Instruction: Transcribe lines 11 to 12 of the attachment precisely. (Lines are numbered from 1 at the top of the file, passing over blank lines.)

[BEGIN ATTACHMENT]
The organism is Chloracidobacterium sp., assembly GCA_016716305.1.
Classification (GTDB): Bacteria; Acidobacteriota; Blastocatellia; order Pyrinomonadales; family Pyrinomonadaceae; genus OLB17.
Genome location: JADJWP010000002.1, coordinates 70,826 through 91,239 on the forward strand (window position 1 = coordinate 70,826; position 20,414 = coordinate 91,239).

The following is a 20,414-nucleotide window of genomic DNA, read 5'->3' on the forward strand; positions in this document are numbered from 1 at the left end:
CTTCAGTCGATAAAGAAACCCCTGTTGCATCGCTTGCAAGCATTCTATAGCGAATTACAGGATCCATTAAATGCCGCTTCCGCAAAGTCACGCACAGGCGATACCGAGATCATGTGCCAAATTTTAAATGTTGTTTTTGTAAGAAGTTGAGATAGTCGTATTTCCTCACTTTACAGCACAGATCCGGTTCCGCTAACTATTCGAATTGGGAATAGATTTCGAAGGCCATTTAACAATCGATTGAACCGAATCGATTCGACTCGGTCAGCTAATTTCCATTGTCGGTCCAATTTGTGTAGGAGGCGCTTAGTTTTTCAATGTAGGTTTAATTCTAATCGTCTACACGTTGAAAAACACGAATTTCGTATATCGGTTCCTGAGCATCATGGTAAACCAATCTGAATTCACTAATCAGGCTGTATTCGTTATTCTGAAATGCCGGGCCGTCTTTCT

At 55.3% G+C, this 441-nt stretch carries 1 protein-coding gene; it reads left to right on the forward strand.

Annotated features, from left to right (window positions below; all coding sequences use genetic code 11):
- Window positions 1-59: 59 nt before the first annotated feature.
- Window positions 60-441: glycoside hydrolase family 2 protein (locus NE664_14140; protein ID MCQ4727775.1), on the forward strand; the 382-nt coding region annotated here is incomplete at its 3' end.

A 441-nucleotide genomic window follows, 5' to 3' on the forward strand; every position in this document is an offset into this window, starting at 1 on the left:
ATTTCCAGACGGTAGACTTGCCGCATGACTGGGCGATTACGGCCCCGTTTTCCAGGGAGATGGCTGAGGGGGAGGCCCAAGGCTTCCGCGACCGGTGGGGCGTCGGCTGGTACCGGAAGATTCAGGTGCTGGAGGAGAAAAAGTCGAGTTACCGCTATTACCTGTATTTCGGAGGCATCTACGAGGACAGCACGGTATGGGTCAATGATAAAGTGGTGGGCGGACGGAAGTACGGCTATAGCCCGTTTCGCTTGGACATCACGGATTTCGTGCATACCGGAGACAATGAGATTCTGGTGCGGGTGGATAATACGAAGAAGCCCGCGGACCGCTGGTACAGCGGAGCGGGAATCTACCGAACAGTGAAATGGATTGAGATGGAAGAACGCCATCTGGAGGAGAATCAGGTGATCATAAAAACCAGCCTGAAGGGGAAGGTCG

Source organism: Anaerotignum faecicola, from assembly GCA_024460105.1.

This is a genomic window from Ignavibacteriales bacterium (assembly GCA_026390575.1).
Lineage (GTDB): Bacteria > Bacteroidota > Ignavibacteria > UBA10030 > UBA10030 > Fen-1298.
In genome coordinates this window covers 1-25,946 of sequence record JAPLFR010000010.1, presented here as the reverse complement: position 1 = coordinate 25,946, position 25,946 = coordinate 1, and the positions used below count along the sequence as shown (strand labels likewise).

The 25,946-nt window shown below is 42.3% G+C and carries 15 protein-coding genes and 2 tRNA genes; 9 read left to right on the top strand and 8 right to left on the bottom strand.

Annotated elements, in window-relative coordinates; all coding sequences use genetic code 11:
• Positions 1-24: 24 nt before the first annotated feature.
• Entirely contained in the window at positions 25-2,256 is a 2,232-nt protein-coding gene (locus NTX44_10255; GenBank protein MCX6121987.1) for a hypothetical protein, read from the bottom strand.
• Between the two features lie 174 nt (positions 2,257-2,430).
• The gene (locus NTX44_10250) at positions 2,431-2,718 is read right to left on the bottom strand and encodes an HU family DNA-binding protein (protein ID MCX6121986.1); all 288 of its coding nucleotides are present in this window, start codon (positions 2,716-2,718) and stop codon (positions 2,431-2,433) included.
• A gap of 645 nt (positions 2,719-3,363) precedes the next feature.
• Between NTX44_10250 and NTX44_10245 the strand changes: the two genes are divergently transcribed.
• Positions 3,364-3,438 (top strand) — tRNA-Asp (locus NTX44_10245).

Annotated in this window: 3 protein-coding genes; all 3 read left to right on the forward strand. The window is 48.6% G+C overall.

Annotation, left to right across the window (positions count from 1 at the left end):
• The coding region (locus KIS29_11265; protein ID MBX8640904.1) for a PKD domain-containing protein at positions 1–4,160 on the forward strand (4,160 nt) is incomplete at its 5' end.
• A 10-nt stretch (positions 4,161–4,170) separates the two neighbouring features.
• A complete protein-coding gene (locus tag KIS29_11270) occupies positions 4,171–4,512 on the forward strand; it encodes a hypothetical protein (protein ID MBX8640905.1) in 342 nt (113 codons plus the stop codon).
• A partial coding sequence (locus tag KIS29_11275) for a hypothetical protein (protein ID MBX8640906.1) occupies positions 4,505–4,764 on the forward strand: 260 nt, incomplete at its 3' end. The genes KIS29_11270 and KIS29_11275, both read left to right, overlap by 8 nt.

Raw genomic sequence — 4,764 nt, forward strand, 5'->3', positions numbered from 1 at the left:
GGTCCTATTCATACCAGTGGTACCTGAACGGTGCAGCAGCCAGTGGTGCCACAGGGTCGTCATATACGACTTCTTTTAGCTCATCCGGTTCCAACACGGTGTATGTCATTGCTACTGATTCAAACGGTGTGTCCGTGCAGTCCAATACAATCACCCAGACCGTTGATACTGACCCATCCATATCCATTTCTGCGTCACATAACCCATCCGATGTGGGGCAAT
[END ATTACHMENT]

ATTTCCAGACGGTAGACTTGCCGCATGACTGGGCGATTACGGCCCCGTTTTCCAGGGAGATGGCTGAGGGGGAGGCCCAAGGCTTCCGCGACCGGTGGGGCGTCGGCTGGTACCGGAAGATTCAGGTGCTGGAGGAGAAAAAGTCGAGTTACCGCTATTACCTGTATTTCGGAGGCATCTACGAGGACAGCACGGTATGGGTCAATGATAAAGTGGTGGGCGGACGGAAGTACGGCTATAGCCCGTTTCGCTTGGACATCACGGATTTCGTGCATACCGGAGACAATGAGATTCTGGTGCGGGTGGATAATACGAAGAAGCCCGCGGACCGCTGGTACAGCGGAGCGGGAATCTACCGAACAGTGAAATGGATTGAGATGGAAGAACGCCATCTGGAGGAGAATCAGGTGATCATAAAAACCAGCCTGAAGGGGAAGGTCG

Source organism: Anaerotignum faecicola, from assembly GCA_024460105.1.